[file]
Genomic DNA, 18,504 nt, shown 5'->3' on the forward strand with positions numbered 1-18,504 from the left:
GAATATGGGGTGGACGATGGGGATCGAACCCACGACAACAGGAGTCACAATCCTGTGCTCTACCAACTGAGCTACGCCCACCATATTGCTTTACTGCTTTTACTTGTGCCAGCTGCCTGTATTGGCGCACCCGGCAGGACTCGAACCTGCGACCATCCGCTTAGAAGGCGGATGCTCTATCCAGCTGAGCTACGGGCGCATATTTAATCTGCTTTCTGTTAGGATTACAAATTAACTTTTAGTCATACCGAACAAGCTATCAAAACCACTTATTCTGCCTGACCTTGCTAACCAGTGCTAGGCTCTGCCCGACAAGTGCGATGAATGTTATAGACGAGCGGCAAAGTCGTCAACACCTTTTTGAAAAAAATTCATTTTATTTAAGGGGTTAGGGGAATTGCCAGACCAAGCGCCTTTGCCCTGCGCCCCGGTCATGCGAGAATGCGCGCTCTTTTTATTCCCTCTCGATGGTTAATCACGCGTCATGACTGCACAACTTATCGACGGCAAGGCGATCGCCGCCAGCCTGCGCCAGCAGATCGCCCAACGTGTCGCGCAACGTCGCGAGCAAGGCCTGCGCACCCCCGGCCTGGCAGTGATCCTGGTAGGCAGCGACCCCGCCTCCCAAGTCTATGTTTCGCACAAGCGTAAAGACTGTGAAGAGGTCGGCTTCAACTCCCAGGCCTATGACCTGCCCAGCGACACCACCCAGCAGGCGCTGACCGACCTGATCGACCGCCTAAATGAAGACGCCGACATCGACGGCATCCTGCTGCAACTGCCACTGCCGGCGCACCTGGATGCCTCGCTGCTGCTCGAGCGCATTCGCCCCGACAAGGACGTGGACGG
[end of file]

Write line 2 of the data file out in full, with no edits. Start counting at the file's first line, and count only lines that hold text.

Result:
GAATATGGGGTGGACGATGGGGATCGAACCCACGACAACAGGAGTCACAATCCTGTGCTCTACCAACTGAGCTACGCCCACCATATTGCTTTACTGCTTTTACTTGTGCCAGCTGCCTGTATTGGCGCACCCGGCAGGACTCGAACCTGCGACCATCCGCTTAGAAGGCGGATGCTCTATCCAGCTGAGCTACGGGCGCATATTTAATCTGCTTTCTGTTAGGATTACAAATTAACTTTTAGTCATACCGAACAAGCTATCAAAACCACTTATTCTGCCTGACCTTGCTAACCAGTGCTAGGCTCTGCCCGACAAGTGCGATGAATGTTATAGACGAGCGGCAAAGTCGTCAACACCTTTTTGAAAAAAATTCATTTTATTTAAGGGGTTAGGGGAATTGCCAGACCAAGCGCCTTTGCCCTGCGCCCCGGTCATGCGAGAATGCGCGCTCTTTTTATTCCCTCTCGATGGTTAATCACGCGTCATGACTGCACAACTTATCGACGGCAAGGCGATCGCCGCCAGCCTGCGCCAGCAGATCGCCCAACGTGTCGCGCAACGTCGCGAGCAAGGCCTGCGCACCCCCGGCCTGGCAGTGATCCTGGTAGGCAGCGACCCCGCCTCCCAAGTCTATGTTTCGCACAAGCGTAAAGACTGTGAAGAGGTCGGCTTCAACTCCCAGGCCTATGACCTGCCCAGCGACACCACCCAGCAGGCGCTGACCGACCTGATCGACCGCCTAAATGAAGACGCCGACATCGACGGCATCCTGCTGCAACTGCCACTGCCGGCGCACCTGGATGCCTCGCTGCTGCTCGAGCGCATTCGCCCCGACAAGGACGTGGACGG